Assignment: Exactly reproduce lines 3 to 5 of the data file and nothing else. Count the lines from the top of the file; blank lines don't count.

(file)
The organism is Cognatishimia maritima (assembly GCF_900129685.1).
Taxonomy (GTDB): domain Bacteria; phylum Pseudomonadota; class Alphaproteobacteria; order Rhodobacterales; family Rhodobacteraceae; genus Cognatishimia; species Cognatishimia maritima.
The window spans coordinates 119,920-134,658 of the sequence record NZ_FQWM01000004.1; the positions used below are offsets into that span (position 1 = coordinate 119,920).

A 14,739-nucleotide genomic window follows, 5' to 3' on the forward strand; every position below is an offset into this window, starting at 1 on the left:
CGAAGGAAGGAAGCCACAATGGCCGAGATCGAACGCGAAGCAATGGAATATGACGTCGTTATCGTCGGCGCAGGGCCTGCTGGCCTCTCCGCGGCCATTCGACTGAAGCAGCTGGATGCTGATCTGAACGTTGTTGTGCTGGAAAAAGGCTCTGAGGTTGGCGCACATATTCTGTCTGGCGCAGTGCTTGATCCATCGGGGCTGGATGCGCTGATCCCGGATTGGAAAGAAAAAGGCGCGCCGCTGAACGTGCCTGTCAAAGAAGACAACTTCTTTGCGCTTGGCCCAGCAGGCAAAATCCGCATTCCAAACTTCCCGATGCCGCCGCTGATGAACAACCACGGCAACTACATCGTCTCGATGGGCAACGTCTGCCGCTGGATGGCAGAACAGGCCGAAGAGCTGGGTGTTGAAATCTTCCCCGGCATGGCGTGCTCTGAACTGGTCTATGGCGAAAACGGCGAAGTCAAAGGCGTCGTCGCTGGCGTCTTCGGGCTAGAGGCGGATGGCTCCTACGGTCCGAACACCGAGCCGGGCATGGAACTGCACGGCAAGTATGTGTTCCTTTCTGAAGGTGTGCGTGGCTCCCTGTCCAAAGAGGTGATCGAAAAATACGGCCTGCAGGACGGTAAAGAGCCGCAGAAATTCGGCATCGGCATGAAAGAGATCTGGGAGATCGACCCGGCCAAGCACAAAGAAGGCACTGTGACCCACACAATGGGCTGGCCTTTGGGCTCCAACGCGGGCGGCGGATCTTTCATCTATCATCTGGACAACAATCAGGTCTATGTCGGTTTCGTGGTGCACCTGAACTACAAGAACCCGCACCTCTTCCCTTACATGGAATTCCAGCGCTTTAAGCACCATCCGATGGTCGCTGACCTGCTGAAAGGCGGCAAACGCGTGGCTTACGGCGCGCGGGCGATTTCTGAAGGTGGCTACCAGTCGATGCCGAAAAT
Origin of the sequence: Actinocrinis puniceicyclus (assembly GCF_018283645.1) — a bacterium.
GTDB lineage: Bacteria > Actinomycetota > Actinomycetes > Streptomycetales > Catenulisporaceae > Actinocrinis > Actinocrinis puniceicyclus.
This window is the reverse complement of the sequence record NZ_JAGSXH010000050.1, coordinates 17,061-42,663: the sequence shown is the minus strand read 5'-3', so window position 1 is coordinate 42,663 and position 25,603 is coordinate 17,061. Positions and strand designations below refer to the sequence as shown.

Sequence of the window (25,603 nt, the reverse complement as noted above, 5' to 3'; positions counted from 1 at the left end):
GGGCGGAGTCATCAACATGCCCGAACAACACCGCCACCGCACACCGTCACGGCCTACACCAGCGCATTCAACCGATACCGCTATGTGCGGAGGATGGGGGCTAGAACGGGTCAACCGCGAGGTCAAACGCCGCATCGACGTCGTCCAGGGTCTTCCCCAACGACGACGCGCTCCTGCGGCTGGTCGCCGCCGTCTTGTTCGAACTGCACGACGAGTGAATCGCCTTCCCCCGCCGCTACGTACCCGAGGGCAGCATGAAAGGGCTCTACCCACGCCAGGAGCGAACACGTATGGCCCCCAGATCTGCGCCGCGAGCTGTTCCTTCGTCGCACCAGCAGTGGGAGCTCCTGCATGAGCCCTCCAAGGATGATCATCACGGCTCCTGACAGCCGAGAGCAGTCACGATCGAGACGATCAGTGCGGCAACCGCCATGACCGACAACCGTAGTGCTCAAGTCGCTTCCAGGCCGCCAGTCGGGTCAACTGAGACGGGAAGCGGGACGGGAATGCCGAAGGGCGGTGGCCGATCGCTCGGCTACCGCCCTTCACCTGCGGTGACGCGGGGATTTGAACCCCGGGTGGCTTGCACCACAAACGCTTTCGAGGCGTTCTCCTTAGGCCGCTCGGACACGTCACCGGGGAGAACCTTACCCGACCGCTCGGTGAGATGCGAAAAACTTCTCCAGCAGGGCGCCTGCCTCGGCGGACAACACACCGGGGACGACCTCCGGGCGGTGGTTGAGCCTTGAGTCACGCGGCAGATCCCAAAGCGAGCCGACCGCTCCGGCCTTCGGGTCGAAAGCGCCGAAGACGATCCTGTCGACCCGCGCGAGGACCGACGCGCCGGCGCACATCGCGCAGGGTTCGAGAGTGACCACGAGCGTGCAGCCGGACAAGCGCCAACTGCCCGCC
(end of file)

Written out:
The window spans coordinates 119,920-134,658 of the sequence record NZ_FQWM01000004.1; the positions used below are offsets into that span (position 1 = coordinate 119,920).

A 14,739-nucleotide genomic window follows, 5' to 3' on the forward strand; every position below is an offset into this window, starting at 1 on the left:
CGAAGGAAGGAAGCCACAATGGCCGAGATCGAACGCGAAGCAATGGAATATGACGTCGTTATCGTCGGCGCAGGGCCTGCTGGCCTCTCCGCGGCCATTCGACTGAAGCAGCTGGATGCTGATCTGAACGTTGTTGTGCTGGAAAAAGGCTCTGAGGTTGGCGCACATATTCTGTCTGGCGCAGTGCTTGATCCATCGGGGCTGGATGCGCTGATCCCGGATTGGAAAGAAAAAGGCGCGCCGCTGAACGTGCCTGTCAAAGAAGACAACTTCTTTGCGCTTGGCCCAGCAGGCAAAATCCGCATTCCAAACTTCCCGATGCCGCCGCTGATGAACAACCACGGCAACTACATCGTCTCGATGGGCAACGTCTGCCGCTGGATGGCAGAACAGGCCGAAGAGCTGGGTGTTGAAATCTTCCCCGGCATGGCGTGCTCTGAACTGGTCTATGGCGAAAACGGCGAAGTCAAAGGCGTCGTCGCTGGCGTCTTCGGGCTAGAGGCGGATGGCTCCTACGGTCCGAACACCGAGCCGGGCATGGAACTGCACGGCAAGTATGTGTTCCTTTCTGAAGGTGTGCGTGGCTCCCTGTCCAAAGAGGTGATCGAAAAATACGGCCTGCAGGACGGTAAAGAGCCGCAGAAATTCGGCATCGGCATGAAAGAGATCTGGGAGATCGACCCGGCCAAGCACAAAGAAGGCACTGTGACCCACACAATGGGCTGGCCTTTGGGCTCCAACGCGGGCGGCGGATCTTTCATCTATCATCTGGACAACAATCAGGTCTATGTCGGTTTCGTGGTGCACCTGAACTACAAGAACCCGCACCTCTTCCCTTACATGGAATTCCAGCGCTTTAAGCACCATCCGATGGTCGCTGACCTGCTGAAAGGCGGCAAACGCGTGGCTTACGGCGCGCGGGCGATTTCTGAAGGTGGCTACCAGTCGATGCCGAAAAT